Steve Sodders rules out running for Congress in IA-01

Former State Senator Steve Sodders will not run for Congress in Iowa’s first district next year, he told Bleeding Heartland this morning.

I’m taking my hat out of the congressional race, after long consideration and discussions with family and friends, it would be very difficult for me to run for higher office at this time due to my work schedule at the Marshall County Sheriff office. I do plan on staying in politics and will likely run for another office in the future. I can retire in January of 2019 from law enforcement after 29 years.

Sodders, a longtime deputy sheriff, represented Marshall and Tama counties in the Iowa Senate for two terms before losing his re-election bid to Jeff Edler last year. Republicans spent heavily in that race, as did some conservative interest groups. Many Democrats would support Sodders in a 2020 rematch with Edler. Another possibility would be a campaign for Marshall County supervisor. Two of the three current supervisors (Bill Patten and Dave Thompson) are up for re-election in 2018.

To my knowledge, Courtney Rowe is the only declared Democratic challenger to two-term Representative Rod Blum in IA-01. Bleeding Heartland posted more information about the Cedar Rapids-based engineer here. Her campaign has a Facebook page.

State Representative Abby Finkenauer of Dubuque is likely to join the Congressional field soon, having filed paperwork with the Federal Election Commission and spoken recently at several Democratic events around the district. Click here for background on Finkenauer and to hear what her stump speech might sound like if she runs against Blum. Her campaign website is here.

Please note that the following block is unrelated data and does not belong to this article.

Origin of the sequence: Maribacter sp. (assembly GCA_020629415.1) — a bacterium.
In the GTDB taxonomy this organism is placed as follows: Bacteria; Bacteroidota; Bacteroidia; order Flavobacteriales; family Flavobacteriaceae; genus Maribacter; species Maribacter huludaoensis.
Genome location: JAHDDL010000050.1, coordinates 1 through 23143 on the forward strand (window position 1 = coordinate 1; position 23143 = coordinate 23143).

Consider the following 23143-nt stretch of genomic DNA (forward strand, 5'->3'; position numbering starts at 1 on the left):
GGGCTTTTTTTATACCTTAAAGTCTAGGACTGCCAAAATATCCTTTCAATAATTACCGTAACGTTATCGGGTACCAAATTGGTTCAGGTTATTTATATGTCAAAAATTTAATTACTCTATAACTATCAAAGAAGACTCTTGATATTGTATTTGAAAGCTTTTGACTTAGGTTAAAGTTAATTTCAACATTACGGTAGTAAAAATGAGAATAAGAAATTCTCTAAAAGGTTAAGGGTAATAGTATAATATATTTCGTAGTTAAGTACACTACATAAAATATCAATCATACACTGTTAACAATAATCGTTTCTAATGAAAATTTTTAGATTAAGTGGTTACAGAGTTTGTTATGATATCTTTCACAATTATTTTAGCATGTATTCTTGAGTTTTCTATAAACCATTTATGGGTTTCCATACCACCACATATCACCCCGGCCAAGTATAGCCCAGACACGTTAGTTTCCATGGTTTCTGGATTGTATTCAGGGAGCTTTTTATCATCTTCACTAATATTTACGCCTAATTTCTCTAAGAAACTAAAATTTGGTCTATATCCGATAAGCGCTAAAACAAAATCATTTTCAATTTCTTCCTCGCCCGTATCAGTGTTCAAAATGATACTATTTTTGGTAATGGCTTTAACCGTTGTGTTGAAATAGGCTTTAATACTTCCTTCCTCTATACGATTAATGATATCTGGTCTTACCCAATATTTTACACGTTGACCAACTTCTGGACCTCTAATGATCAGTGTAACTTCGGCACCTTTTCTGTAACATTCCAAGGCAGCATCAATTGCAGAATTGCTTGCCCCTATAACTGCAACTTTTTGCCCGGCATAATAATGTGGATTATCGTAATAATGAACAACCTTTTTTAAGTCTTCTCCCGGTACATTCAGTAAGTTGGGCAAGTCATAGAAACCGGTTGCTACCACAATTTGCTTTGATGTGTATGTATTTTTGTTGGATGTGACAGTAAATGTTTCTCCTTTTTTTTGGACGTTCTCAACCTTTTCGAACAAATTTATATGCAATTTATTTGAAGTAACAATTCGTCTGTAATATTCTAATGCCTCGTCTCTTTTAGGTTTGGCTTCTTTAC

State Senator Jeff Danielson of Waterloo and Linn County Supervisor Brent Oleson have previously said they are thinking about running for Congress next year.

Blum is a top 2018 target for Iowa and U.S. House Democrats. The 20 counties in IA-01 contain 164,113 active registered Democrats, 144,584 Republicans, and 190,664 no-party voters, according to the latest figures from the Iowa Secretary of State’s office. The largest-population counties are Linn (the Cedar Rapids metro area), Black Hawk (Waterloo/Cedar Falls metro), and Dubuque, which is Blum’s home base.

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Listen to Abby Finkenauer, who's one step closer to running in IA-01

State Representative Abby Finkenauer has revamped her website and is accepting donations for a possible campaign in Iowa’s first Congressional district. In a statement released today, the two-term House Democrat said,

“Hard-working Iowans deserve to be able to make a decent living that allows them to provide their families with opportunity and a good quality of life. But, too often, wealthy corporations play by a different set of rules than the rest of us, and the politicians allow it to happen.

“I am considering running for Congress because we need to change that.

“I will spend the next few weeks talking with my family in Dubuque and Iowans throughout the First District. Should I decide to run and have the honor of being elected, I will take the values I learned from my family and my experiences growing up in a blue-collar community to Washington. I will strive to be the fighter Iowa’s working families deserve.”

Finkenauer has filed paperwork with the Federal Election Commission. For now, her website contains little beyond a short bio, a “contribute” button, and a sign-up for supporters or volunteers. Her Facebook page and Instagram and Twitter accounts are still oriented toward an Iowa House campaign. Her YouTube channel doesn’t have any videos talking about a Congressional race.

For those who wonder what a Finkenauer stump speech might sound like, I enclose below the audio and transcript of her remarks at a Democratic event in Des Moines on March 23. For further background, I added a video of one of her floor speeches during the Iowa House debate on the collective bargaining bill in February, and the bio that currently appears on her campaign website.

Finkenauer is only in her late 20s and her third year of service as a state lawmaker, but she has worked in the legislature off and on since becoming a page at age 16. Some might wonder, why the rush to run for higher office? She provided a clue in the interview she gave Elle magazine in 2015: